- Eye Opening
While the rating tells you how good a book is according to our two core criteria, it says nothing about its particular defining features. Therefore, we use a set of 20 qualities to characterize each book by its strengths:
Applicable – You’ll get advice that can be directly applied in the workplace or in everyday situations.
Analytical – You’ll understand the inner workings of the subject matter.
Background – You’ll get contextual knowledge as a frame for informed action or analysis.
Bold – You’ll find arguments that may break with predominant views.
Comprehensive – You’ll find every aspect of the subject matter covered.
Concrete Examples – You’ll get practical advice illustrated with examples of real-world applications or anecdotes.
Controversial – You’ll be confronted with strongly debated opinions.
Eloquent – You’ll enjoy a masterfully written or presented text.
Engaging – You’ll read or watch this all the way through the end.
Eye opening – You’ll be offered highly surprising insights.
For beginners – You’ll find this to be a good primer if you’re a learner with little or no prior experience/knowledge.
For experts – You’ll get the higher-level knowledge/instructions you need as an expert.
Hot Topic – You’ll find yourself in the middle of a highly debated issue.
Innovative – You can expect some truly fresh ideas and insights on brand-new products or trends.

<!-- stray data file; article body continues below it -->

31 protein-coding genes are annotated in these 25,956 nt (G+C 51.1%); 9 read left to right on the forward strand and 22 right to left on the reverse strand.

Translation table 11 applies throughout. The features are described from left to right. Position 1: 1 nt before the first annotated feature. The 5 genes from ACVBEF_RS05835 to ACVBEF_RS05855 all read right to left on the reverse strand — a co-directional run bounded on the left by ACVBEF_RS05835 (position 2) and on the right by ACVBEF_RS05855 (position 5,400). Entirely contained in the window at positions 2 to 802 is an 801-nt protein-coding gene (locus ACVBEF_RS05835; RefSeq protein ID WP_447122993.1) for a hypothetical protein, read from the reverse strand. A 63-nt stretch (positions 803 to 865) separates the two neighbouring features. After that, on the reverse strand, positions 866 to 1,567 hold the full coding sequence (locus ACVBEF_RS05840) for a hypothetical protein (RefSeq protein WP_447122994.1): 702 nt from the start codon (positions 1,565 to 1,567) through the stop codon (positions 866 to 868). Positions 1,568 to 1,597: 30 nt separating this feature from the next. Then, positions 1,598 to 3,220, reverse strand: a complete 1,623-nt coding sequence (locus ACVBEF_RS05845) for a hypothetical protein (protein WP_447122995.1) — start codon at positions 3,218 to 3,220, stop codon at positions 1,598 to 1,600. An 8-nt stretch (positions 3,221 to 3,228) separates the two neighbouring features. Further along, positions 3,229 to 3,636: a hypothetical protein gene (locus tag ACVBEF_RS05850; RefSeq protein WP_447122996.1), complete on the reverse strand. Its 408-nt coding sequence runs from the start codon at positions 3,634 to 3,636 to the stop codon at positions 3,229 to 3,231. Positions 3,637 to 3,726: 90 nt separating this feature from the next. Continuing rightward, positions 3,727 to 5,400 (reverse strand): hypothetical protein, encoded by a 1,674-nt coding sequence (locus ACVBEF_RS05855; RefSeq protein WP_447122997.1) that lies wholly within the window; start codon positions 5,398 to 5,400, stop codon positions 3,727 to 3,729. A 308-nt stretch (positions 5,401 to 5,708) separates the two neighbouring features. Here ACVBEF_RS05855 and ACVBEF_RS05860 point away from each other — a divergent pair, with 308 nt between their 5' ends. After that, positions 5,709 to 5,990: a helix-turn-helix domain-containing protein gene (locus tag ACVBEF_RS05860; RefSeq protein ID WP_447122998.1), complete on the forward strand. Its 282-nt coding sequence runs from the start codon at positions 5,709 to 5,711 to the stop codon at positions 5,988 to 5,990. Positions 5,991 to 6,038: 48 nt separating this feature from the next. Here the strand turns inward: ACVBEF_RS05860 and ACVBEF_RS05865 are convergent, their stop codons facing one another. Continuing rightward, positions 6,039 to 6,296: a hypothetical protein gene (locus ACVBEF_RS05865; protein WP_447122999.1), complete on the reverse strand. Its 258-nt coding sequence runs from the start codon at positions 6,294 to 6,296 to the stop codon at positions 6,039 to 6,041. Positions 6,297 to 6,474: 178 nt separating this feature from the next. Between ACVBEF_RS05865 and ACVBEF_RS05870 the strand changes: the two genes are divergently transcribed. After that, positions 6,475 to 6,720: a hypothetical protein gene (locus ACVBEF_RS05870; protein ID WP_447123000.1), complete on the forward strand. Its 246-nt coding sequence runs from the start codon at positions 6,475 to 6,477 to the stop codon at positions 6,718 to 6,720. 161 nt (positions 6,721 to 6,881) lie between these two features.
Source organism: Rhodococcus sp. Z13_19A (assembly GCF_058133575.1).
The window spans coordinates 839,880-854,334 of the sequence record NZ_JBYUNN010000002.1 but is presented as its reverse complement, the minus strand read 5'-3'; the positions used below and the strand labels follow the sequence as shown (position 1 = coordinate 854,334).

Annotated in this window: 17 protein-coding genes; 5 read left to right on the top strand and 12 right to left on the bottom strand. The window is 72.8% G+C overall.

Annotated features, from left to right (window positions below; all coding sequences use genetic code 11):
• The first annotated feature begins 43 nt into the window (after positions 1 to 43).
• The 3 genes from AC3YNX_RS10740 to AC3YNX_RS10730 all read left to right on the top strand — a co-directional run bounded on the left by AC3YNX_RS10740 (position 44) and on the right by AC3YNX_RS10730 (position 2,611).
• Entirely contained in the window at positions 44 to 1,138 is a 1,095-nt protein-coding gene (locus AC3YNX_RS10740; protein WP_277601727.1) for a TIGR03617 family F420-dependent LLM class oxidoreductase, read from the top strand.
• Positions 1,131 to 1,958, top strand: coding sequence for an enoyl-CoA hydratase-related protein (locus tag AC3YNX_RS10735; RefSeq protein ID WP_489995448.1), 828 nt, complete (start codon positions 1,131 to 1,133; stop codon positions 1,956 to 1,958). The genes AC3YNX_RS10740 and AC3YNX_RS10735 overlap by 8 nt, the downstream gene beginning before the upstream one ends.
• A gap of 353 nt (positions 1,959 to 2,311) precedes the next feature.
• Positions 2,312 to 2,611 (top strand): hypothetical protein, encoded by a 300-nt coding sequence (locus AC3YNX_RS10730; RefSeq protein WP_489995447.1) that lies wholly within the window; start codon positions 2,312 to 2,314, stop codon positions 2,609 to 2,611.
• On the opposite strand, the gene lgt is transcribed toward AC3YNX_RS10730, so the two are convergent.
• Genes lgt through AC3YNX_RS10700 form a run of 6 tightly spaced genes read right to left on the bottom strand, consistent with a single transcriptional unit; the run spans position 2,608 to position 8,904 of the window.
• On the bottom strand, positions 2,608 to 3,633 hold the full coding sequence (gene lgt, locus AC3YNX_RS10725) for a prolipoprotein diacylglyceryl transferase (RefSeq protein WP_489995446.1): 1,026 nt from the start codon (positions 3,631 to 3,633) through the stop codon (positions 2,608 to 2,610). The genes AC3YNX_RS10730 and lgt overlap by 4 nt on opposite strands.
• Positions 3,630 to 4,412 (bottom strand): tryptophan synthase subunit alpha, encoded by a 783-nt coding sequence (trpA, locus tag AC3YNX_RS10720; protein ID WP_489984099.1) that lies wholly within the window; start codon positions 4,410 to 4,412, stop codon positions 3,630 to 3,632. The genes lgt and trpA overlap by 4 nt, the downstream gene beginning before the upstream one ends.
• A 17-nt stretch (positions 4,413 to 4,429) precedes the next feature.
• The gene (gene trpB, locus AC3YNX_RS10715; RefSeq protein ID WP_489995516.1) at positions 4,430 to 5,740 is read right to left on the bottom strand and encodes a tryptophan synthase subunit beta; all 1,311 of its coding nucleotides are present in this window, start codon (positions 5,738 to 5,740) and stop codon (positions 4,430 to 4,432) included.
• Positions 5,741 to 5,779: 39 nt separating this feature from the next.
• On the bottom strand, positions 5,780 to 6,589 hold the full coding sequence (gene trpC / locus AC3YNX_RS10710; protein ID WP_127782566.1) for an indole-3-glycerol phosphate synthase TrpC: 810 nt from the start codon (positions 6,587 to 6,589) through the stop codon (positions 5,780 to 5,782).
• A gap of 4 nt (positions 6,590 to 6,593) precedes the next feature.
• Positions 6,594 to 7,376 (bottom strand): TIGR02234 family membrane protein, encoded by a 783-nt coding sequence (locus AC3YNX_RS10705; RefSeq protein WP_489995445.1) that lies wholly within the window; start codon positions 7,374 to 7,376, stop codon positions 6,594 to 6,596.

Insider’s take – You’ll have the privilege of learning from someone who knows her or his topic inside-out.
Inspiring – You’ll want to put into practice what you’ve read immediately.
Overview – You’ll get a broad treatment of the subject matter, mentioning all its major aspects.
Scientific – You’ll get facts and figures grounded in scientific research.
Visionary – You’ll get a glimpse of the future and what it might mean for you.
Well structured – You’ll find this to be particularly well organized to support its reception or application.
Americans’ trust in institutions and objective facts is waning, assert Jennifer Kavanagh and Michael D. Rich of Rand Corp. Many books have discussed the increasing partisanship of US politics, but this work distinguishes itself by focusing on the “truth decay” that both drives and results from this divide. Kavanagh and Rich delve into the statistics describing Americans’ rising distrust of the mainstream media and an increasing propensity to vote along strict party lines. While democracies, in theory at least, thrive on the free flow of information, the authors make the compelling and contentious argument that the increasing availability of news and commentary online and on television feeds truth decay. As they see it, the sheer volume of content and fake news crowds out legitimate facts – and few American voters are equipped to cope with this onslaught. The study is scrupulously nonpartisan; indeed, the authors can sometimes seem apolitical to a fault. Though published in early 2018, the book barely mentions US president Donald Trump, whom critics on both the left and the right consider Exhibit A in political prevaricating. Those shortcomings aside, this work provides fresh insight into a political climate increasingly untethered from old norms, and it offers solutions for turning the tide.
About the Author
Jennifer Kavanagh is a political scientist and associate director of Rand Corp.’s Strategy, Doctrine and Resources Program. Michael D. Rich is president and chief executive of the nonprofit Rand Corp.